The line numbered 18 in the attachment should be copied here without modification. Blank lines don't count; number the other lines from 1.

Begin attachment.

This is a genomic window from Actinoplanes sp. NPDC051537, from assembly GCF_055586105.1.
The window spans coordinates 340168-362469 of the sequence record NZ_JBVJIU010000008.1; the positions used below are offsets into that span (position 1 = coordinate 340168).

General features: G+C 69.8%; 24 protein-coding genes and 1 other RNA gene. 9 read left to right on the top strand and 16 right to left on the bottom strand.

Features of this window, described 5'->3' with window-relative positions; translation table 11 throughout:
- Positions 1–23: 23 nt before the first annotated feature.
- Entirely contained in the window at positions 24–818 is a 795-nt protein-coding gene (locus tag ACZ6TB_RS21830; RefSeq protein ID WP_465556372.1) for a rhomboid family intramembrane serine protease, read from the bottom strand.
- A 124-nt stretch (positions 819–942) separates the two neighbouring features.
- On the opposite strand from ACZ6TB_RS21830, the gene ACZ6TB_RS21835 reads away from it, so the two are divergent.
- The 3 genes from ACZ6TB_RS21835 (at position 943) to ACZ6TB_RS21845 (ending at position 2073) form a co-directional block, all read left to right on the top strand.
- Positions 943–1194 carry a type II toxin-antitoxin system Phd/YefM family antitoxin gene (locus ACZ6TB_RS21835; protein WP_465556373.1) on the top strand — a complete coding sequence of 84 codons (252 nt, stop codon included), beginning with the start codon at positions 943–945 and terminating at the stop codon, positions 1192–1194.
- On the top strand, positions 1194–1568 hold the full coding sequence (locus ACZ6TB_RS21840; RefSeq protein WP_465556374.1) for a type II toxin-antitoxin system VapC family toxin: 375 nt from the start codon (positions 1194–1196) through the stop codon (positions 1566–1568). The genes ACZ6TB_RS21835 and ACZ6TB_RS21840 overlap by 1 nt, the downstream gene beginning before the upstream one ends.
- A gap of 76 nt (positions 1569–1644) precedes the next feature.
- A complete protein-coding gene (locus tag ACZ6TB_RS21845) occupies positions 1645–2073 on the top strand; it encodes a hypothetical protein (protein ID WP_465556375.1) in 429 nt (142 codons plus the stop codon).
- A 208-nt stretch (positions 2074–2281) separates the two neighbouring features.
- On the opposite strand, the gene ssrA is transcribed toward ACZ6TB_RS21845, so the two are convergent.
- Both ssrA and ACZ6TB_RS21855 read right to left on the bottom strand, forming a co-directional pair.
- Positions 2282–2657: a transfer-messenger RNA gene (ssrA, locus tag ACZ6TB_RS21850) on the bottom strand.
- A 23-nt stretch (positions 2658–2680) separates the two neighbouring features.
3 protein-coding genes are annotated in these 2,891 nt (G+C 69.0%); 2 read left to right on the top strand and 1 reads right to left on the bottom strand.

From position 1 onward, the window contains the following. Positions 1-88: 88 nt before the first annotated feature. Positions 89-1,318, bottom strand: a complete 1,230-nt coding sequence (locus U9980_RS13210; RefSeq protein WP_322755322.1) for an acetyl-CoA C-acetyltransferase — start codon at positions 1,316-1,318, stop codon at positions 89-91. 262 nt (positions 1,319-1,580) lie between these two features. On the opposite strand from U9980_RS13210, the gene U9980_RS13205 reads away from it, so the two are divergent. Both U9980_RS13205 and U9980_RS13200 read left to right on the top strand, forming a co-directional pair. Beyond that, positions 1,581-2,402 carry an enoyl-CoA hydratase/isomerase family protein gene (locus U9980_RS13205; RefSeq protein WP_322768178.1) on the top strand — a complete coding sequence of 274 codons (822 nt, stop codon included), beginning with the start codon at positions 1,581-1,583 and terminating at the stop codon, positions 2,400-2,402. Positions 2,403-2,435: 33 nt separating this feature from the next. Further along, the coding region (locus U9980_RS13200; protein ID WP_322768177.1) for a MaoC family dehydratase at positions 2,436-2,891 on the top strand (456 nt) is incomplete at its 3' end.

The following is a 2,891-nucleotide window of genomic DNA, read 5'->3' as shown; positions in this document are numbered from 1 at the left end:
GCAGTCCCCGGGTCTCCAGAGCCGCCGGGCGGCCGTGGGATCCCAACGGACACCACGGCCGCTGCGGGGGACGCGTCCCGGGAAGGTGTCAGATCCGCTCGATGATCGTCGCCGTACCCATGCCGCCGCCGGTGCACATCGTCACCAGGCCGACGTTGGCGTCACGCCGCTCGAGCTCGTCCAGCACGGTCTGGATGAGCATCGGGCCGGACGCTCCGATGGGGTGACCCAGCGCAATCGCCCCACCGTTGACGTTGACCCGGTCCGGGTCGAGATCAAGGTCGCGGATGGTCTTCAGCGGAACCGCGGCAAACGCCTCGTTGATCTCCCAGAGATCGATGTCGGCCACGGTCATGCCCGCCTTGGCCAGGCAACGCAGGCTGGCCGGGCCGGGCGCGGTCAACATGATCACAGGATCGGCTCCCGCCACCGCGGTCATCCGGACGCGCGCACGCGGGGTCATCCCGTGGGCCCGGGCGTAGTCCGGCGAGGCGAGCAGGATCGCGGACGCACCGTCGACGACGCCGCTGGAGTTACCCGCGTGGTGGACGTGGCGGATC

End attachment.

- A 23-nt stretch (positions 2658–2680) separates the two neighbouring features.